Update, Sept. 22, 11 a.m.: Distribution of the new Chromebooks, which was supposed to begin today, has been postponed, EGHS Principal Michael Podraza said in an email that went out to families this morning. The message read:
The installation of hardware that drives the required filtering on the Chromebooks when they are connected to wi-fi outside of EGHS is incomplete. We will not distribute the Chromebooks until this filtering is up and students are able to use the Chromebooks both at school and at home.
I will contact you once this issue is resolved and a distribution time/date is set.
It is unclear how long this will delay distribution, Supt. Victor Mercurio said it could be resolved by tonight. EG News will keep you updated.
When the East Greenwich School District started looking to provide students with personal computer devices two-plus years ago, the idea was still pretty new. Students at Rocky Hill School had laptop computers, but no public schools had yet equipped their students with personal computers or tablets. This fall, there’s a whole new shift taking place in East Greenwich – where high school students will receive their own Chromebooks Monday and Tuesday of this week – and around the state.
In addition to East Greenwich, eight districts are moving to a so-called 1:1 environment, where students have their own computer devices supplied by the school. The other districts are Bristol-Warren, Chariho, Coventry, Cumberland, Foster-Glocester, Exeter-West Greenwich, Jamestown and West Warwick. An additional seven other districts are moving in that direction, said state Dept. of Education spokesman Elliot Krieger.
West Warwick actually started the move to 1:1 last year. Using grant money, it bought 300 Chromebook tablets for students at Wakefield Hills Elementary School in 2013. This year, the entire district has gone 1:1, thanks to more grants and donations from private companies.
In East Greenwich, taxpayers are paying for the devices and their implementation, at a total cost of $392,500. That figure includes 750 Chromebooks at a cost of $308 each; $65,000 for a staff person to oversee all aspects of the 1:1 implementation; and $44,250 for a three-year warranty among other costs.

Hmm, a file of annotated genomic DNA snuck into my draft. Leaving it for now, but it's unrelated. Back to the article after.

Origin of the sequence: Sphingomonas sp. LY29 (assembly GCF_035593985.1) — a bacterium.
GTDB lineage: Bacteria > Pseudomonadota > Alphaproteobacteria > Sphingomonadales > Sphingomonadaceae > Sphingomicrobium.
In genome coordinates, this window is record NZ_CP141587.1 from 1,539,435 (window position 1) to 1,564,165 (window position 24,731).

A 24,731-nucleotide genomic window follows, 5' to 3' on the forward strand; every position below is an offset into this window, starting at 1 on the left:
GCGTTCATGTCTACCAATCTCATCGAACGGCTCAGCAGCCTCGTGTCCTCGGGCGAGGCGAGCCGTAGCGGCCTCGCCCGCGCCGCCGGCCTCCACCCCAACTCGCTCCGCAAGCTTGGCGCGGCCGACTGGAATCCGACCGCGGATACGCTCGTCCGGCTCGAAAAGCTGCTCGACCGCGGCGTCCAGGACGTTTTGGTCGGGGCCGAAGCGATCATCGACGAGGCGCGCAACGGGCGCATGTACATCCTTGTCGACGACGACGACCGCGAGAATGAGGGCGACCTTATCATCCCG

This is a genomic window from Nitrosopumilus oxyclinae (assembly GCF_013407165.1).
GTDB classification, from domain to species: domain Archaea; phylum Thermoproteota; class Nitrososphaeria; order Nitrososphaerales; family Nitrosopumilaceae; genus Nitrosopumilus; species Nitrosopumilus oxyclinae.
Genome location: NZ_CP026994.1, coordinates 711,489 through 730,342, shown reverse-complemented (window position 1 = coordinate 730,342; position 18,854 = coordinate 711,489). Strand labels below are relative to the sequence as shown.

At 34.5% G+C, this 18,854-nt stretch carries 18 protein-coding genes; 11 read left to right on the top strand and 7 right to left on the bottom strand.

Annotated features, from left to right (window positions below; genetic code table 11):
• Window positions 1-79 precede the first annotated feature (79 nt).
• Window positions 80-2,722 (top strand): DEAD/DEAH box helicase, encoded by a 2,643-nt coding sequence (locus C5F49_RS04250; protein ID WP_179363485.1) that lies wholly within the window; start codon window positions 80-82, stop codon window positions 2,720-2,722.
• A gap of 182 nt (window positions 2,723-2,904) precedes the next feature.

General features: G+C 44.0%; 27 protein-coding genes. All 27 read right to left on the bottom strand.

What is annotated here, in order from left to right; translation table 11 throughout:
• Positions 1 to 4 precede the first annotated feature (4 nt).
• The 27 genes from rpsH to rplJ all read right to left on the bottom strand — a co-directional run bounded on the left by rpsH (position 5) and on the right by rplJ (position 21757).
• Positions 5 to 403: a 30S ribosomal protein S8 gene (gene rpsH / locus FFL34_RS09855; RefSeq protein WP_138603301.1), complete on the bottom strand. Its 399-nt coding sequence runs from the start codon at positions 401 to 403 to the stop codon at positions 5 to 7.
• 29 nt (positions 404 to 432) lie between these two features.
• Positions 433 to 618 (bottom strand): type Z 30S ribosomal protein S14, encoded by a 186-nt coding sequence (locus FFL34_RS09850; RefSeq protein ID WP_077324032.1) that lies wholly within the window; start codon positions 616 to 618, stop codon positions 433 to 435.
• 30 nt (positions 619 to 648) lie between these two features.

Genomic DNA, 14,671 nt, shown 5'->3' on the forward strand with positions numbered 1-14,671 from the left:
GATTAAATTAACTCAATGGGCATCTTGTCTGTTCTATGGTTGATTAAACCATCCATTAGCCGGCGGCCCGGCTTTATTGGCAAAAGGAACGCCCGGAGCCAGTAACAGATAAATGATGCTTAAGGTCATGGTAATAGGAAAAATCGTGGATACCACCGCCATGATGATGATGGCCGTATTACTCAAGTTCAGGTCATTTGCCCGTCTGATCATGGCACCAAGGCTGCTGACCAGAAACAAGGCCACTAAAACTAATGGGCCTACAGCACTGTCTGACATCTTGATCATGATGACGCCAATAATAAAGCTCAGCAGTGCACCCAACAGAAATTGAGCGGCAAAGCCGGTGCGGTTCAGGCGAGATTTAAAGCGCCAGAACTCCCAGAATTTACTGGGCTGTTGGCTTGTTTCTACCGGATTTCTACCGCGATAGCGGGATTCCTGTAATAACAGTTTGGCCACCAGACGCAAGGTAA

However, the actual cost to the 2015 budget is only $67,962.
That’s because the district has a lease-to-buy deal for the Chromebooks, breaking down the cost of the devices to $110,000 a year for three years. Part of that $110,000 will be paid for out of the district’s technology fund – $80,000 in fiscal year 2015, $60,000 in 2016, and $30,000 in 2017.
Add to that some budget “offsets” – less money spent on textbooks and computers (some EGHS computers will be “repurposed” elsewhere in the district) – and the total cost in the 2015 year operating budget is $67,962. That number is anticipated to increase in subsequent years – to $129,962 in 2016, $159,962 in 2017, and $189,962 in 2018. For a more detailed look at the financing of this project, you’ll find the district’s presentation here.
East Greenwich High School Principal Michael Podraza and School Committeeman Jack Sommer have been vocal champions of 1:1 adoption, citing the educational potential and the need to prepare students for a digital world.
High school administrators have been working with faculty for the past two years in preparation for this move and some of the money allocated to the project has been put toward teacher training (i.e. professional development). In recent months, School Committeewoman Deidre Gifford questioned several times whether there was enough professional development built into the program and member Carolyn Mark, at the School Committee meeting Sept. 16 asked Supt. Victor Mercurio to find a way to measure teacher comfort and ability with the new technology.
Students and parents must sign a Chromebook loan agreement form – like textbooks, the computer devices must be returned at the end of each school year. And, like textbooks, if the Chromebook is lost or damaged, it is up to the student and parents to pay for the cost of a new one. The school district is offering insurance on the devices at $31 for one year, $89 for three years (with no deductible).
Students are also required to complete two online courses on proper digital behavior, both in terms of safeguarding personal information and with regard to issues like cyber-bullying.
Is the going to be Financial Aid offered to help cover the insurance? I am a parent of multiple EGHS students and this is getting to be a pretty pricey “benefit” It does not seem to be optional and I know I am not the only parent put off by this whole process..
Good question. I am investigating.